The Holy See’s delegation to the United Nations reminded policymakers on Monday to listen to indigenous peoples’ concerns in efforts to protect the environment and achieve sustainable development.
“Their input in the decision-making process is vital, because the very survival of their identity and heritage could be at stake,” Archbishop Bernardito Auza, the apostolic nuncio heading the Holy See’s permanent observer mission to the United Nations, said Oct. 19.
The archbishop addressed a UN agenda item on the rights of indigenous peoples. He stressed their right to develop in a way that is as much as possible coherent and harmonious with their values.
“This can only be assured if the indigenous peoples themselves have a say in their own development,” he added.
Archbishop Auza said the Holy See backed increased efforts to promote and protect the human rights, identity, culture, and tradition of indigenous peoples. He also encouraged efforts to take into account indigenous peoples’ wisdom and experience in finding approaches that foster their wellbeing and promote their interests.
Success in achieving sustainable development, he said, requires “an authentic sense of fraternity and collective responsibility for the wellbeing of our fellow human beings and for the world in which we live.”
The archbishop said that indigenous peoples can teach others about how to care for and love “our common home.”
“They are unique in their respect for the environment and for their attention to the needs of their community. Their tradition that spans millennia is characterized by a profound respect for nature as a gift and as a good common to all,” he said.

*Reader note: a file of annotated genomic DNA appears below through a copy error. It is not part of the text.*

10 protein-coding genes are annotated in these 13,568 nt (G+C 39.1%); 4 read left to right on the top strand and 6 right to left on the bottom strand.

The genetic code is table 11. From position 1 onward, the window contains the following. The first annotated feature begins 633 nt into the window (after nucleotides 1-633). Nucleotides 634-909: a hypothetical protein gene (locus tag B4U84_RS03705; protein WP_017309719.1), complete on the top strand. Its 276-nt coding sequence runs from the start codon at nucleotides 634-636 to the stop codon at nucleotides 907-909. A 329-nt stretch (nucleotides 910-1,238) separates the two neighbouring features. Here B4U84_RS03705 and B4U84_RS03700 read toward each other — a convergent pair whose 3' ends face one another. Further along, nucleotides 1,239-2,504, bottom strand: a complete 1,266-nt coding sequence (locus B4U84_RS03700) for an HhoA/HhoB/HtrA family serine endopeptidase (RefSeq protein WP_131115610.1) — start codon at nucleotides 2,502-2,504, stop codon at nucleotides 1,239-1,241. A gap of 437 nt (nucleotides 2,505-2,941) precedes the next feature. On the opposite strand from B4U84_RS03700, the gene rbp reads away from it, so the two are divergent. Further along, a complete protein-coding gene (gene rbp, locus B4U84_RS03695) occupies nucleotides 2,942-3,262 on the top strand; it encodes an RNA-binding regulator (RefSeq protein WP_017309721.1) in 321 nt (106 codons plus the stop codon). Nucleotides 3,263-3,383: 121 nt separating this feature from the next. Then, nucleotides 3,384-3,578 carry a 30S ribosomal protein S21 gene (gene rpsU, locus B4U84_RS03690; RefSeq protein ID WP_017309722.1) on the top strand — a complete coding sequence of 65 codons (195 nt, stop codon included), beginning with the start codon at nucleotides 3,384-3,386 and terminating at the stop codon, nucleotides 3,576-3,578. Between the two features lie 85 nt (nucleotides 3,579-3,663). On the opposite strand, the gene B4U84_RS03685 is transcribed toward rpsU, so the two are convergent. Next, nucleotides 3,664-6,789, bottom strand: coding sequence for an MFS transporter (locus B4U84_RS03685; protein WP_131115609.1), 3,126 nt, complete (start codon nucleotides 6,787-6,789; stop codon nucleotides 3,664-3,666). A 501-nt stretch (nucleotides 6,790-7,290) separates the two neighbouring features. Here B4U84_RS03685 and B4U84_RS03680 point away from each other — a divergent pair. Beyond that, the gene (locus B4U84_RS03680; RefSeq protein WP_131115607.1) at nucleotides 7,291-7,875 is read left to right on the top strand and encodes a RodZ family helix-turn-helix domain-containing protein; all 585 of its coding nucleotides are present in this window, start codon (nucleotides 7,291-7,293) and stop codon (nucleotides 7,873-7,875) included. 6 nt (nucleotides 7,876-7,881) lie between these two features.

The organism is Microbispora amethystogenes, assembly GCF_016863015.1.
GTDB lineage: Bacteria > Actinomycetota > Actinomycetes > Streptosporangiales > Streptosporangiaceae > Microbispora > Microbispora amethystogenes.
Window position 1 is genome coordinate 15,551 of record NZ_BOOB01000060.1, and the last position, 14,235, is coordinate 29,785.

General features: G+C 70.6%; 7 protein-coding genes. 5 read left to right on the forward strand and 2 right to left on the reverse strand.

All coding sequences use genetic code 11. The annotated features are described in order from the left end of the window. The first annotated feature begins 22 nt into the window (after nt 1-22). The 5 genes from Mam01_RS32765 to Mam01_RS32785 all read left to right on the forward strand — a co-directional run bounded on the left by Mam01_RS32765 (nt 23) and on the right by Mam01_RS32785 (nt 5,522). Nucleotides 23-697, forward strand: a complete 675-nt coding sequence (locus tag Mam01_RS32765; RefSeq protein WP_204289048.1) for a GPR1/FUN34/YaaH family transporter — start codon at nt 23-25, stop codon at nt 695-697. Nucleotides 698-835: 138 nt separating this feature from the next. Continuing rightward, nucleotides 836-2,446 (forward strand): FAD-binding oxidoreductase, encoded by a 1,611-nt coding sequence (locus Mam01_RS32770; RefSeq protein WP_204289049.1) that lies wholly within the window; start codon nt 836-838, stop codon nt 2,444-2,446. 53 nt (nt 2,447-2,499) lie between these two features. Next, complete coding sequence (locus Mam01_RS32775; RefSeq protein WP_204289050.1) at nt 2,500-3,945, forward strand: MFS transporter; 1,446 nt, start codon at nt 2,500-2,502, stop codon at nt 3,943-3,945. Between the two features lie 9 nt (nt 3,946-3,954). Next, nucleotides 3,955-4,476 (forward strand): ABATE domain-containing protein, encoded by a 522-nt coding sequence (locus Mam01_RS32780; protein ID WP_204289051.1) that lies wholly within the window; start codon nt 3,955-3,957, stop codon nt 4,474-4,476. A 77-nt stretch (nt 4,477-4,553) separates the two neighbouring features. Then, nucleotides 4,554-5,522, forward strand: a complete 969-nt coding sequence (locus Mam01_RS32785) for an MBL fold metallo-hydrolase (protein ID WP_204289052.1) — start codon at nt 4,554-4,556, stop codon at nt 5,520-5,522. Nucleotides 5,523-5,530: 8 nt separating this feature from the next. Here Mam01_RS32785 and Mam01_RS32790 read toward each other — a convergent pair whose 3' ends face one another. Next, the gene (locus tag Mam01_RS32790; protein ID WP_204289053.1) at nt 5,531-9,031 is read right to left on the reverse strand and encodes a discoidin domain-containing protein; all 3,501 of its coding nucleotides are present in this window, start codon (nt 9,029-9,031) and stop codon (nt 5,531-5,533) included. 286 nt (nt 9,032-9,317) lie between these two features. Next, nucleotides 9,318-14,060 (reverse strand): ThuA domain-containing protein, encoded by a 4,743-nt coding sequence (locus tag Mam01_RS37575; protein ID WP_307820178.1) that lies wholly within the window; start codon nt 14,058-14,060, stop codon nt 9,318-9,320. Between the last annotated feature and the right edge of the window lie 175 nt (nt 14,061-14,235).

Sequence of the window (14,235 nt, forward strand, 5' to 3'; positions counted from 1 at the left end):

“For them, it is not simply a matter of moral obligation but common sense to consider future generations when taking from the land or when engaging with national governments for their own development.”
Archbishop Auza characterized indigenous communities as a counterexample to practices, habits, and trends that are “often expressions of selfish consumerism and are detrimental to our environment.”
The nuncio stressed the Holy See’s commitment to indigenous peoples’ integral development. The delegation called on policymakers at all levels to respect their rights to their homelands and natural resources.
The archbishop stressed the importance of just laws that regulate the relationship between indigenous peoples and extractive industries operating in their ancestral lands. These lands in many cases have “great spiritual, cultural, and environmental significance.”
He cited several parts of Pope Francis’ 2015 encyclical Laudato si’. The Pope similarly stressed the need for special care for indigenous communities and their cultural traditions.
“They are not merely one minority among others, but should be the principal dialogue partners,” the Pope said, adding, “for them, land is not a commodity but rather a gift from God and from their ancestors who rest there, a sacred space with which they need to interact if they are to maintain their identity and values.”
The Pope’s encyclical said that indigenous people care for their own land best when they remain on it. He noted pressure on these peoples to abandon their homeland because of agricultural or mining projects “undertaken without regard for the degradation of nature and culture.”